IN HER BRILLIANT NEW NOVEL and American debut, The Gun Dealers' Daughter, Filipino writer Gina Apostol creates one of the most compelling characters in recent fiction: Soledad Soliman, daughter of a wealthy arms merchant during the Marcos years, useful fool and maybe worse. Soledad herself pieces the story together for us — of how bad turned to worse — and whatever one makes of it finally, she holds our attention to the last word with what is almost, yes, a writer's sensibility and style. Here is just a snippet of her striking portrait of Uncle Gianni:
His skin was taut and smelled of citrus, a fading scent of cleanness. You could smell that all over Uncle Gianni: the masculine smell of fastidious men. He was not so much tanned as burnished, as if he had just spent days on a soccer field, soaking up Manila's sun, and he had this tendency, in drink anyway, to blush soul-deep, so that he gave the impression of giving his heart to you […] [but with that] thin sneer of a mouth, an upper lip that turned white or invisible in speech […] my godfather at times seemed canine. And with that aristocratic nose, so admired by the maids and Manila's socialites, and troubling thinness of his elegant bearing [… he had] the air of something mixed: of something maybe feral and human: a whippet, a wonderfully domesticated beast.
It's as deft a sketch as something from Fitzgerald, and the happy accident of the able storyteller is contrived with so much greater grace than in too many new books, where narrators sound like writers no matter what their fictive places in life; Soledad's verbal intensity we grasp as that of a bookish only child with a cosmopolitan upbringing. Apostol even allows her to overwrite here and there, to slip into a precious or self-indulgent style, sharpening our image of Soledad as a stunted character. (For a sense of Apostol's own impressive stylistic range see also her first novel, Bibliolepsy, already a kind of contemporary classic back home in the Philippines, though now out of print. Soon, I would think, some alert publisher will bring this book out in the US.)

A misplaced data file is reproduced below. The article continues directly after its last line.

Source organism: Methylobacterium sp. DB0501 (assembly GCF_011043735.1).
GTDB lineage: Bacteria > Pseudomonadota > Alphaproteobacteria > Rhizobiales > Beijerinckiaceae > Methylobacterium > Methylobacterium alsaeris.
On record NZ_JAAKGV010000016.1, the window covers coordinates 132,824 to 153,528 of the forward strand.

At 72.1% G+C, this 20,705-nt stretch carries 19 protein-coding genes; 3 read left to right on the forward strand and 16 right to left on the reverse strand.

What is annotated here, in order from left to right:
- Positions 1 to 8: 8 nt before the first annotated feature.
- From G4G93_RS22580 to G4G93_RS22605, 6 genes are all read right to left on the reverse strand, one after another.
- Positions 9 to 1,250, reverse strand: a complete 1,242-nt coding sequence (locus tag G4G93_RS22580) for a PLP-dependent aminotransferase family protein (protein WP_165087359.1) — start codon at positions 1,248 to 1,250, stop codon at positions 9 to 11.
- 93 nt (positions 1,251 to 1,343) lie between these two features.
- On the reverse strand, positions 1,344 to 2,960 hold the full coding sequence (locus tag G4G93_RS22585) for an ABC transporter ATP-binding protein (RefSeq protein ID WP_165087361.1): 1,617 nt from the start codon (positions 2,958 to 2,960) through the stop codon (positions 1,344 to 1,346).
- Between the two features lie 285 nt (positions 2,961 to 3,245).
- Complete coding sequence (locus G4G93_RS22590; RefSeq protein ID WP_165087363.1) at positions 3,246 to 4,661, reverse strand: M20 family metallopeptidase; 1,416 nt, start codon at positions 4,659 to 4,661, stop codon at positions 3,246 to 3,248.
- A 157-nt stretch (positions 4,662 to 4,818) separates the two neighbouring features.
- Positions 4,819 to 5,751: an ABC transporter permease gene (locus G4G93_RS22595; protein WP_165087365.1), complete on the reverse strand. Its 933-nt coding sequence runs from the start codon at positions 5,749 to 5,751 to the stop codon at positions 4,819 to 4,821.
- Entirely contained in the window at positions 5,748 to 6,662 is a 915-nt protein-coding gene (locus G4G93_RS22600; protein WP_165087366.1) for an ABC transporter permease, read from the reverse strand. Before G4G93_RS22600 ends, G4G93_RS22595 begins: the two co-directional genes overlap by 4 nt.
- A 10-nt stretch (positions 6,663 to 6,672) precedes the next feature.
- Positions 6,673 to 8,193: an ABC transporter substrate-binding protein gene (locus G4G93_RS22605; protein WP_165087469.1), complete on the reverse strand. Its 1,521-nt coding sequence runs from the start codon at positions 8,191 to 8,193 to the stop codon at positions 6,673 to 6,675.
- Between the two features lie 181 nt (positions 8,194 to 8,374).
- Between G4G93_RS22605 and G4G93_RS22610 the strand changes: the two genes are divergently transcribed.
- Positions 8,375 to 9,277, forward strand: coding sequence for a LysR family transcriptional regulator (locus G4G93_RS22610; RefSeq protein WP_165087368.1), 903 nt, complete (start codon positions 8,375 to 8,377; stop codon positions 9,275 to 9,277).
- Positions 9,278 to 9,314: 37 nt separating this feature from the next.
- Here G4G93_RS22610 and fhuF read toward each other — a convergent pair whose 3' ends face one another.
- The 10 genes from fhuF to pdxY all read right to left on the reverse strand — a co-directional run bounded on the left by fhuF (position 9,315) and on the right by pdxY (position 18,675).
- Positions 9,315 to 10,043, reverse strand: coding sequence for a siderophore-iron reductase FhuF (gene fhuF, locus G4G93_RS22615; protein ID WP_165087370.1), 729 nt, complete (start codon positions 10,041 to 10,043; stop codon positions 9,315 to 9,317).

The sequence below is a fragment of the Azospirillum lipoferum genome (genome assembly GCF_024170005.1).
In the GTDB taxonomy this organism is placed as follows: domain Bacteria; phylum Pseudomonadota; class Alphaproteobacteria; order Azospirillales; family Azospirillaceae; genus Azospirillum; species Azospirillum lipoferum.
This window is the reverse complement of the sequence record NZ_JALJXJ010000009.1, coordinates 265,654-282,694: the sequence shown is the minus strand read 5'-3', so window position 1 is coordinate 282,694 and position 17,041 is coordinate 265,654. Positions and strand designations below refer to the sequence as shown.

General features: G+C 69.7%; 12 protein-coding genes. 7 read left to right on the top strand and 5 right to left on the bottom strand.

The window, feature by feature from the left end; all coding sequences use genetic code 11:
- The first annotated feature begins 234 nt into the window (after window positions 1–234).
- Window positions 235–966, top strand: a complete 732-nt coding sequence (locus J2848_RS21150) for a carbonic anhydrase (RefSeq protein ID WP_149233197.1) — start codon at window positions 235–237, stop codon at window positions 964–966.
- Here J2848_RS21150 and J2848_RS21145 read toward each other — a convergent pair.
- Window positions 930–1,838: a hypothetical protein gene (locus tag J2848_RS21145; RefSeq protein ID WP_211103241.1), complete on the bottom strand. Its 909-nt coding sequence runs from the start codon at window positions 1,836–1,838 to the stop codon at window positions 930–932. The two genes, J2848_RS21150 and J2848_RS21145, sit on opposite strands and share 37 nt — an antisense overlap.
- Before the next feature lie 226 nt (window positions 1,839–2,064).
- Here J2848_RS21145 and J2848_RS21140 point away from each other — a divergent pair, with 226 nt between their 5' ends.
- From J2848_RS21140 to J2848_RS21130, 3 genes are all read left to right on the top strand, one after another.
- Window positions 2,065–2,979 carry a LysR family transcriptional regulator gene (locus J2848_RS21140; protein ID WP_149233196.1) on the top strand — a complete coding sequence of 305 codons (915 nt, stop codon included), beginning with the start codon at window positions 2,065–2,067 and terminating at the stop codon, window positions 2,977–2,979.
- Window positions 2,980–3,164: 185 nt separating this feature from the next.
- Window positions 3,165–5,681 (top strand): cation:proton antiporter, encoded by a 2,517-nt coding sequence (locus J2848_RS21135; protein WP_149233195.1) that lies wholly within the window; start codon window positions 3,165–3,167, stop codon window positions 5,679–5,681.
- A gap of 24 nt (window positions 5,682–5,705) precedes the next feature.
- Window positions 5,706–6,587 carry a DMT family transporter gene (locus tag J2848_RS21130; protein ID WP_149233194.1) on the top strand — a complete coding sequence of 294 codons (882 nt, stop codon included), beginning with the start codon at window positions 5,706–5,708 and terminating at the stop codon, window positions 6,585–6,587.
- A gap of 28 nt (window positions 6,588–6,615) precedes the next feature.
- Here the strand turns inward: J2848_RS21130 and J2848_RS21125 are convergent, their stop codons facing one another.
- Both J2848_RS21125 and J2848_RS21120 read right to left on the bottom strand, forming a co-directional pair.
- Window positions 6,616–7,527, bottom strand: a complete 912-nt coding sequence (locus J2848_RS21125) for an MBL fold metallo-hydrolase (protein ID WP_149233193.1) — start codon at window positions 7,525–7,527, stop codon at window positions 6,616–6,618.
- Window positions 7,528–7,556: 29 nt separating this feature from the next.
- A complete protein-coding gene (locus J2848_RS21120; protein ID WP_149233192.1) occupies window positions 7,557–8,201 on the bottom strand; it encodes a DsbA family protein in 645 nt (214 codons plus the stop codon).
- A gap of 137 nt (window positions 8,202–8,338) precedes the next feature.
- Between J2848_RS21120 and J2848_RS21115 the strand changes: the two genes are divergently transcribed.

Soledad’s fate is inextricably entangled with broader social changes in the Philippines of the 1980s, and Apostol takes us back to those dark days in some of the most memorable scenes in the novel. In an extraordinary set piece of several pages, Soledad describes the Filipino oligarchy in full plumage, as it were, at a piano concert in celebration of the president's birthday. The lurid chapter might have been called, "Night of the Living Dead"; from the cadaverous Manila matrons to the febrile American guests, it’s empire’s end as zombie world. Every fine shade of class rot is depicted for us here — the vulgar, the banal, the ugly, the small. When the president and his wife finally arrive, the grotesquerie reaches pharaonic heights:
They came: security men in blue shirts, a flurry of mean-looking people with […] pitted faces, as if chosen for their physical defects, so that the terrors of acne acquired deep meanings in a debased society […] Then the celebrants themselves […] in glacial motion, like the Israelites before Moses's parted waters. Even without signals from the guards, people stepped back to create a path, an invisible cordon of their awe. The couple came closer, the slow, shorter one first in his everyday heels, white...